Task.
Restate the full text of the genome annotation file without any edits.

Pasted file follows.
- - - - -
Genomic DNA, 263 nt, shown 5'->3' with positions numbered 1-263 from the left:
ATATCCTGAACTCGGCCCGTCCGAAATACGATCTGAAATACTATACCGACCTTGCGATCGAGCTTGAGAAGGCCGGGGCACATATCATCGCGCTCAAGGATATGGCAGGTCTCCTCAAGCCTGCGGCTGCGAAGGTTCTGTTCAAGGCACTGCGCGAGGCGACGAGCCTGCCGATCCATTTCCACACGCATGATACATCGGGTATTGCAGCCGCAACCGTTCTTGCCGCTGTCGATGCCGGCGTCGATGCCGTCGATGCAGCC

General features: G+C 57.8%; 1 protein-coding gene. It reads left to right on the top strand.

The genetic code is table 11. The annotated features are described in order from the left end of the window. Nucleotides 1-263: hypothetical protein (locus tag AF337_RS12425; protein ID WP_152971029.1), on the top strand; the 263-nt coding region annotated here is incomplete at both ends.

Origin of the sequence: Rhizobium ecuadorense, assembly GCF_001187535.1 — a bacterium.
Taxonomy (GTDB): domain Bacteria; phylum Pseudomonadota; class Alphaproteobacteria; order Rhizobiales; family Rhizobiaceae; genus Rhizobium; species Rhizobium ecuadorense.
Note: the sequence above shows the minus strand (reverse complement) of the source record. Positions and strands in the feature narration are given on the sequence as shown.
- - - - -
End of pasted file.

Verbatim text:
Genomic DNA, 263 nt, shown 5'->3' with positions numbered 1-263 from the left:
ATATCCTGAACTCGGCCCGTCCGAAATACGATCTGAAATACTATACCGACCTTGCGATCGAGCTTGAGAAGGCCGGGGCACATATCATCGCGCTCAAGGATATGGCAGGTCTCCTCAAGCCTGCGGCTGCGAAGGTTCTGTTCAAGGCACTGCGCGAGGCGACGAGCCTGCCGATCCATTTCCACACGCATGATACATCGGGTATTGCAGCCGCAACCGTTCTTGCCGCTGTCGATGCCGGCGTCGATGCCGTCGATGCAGCC

General features: G+C 57.8%; 1 protein-coding gene. It reads left to right on the top strand.

The genetic code is table 11. The annotated features are described in order from the left end of the window. Nucleotides 1-263: hypothetical protein (locus tag AF337_RS12425; protein ID WP_152971029.1), on the top strand; the 263-nt coding region annotated here is incomplete at both ends.

Origin of the sequence: Rhizobium ecuadorense, assembly GCF_001187535.1 — a bacterium.
Taxonomy (GTDB): domain Bacteria; phylum Pseudomonadota; class Alphaproteobacteria; order Rhizobiales; family Rhizobiaceae; genus Rhizobium; species Rhizobium ecuadorense.
Note: the sequence above shows the minus strand (reverse complement) of the source record. Positions and strands in the feature narration are given on the sequence as shown.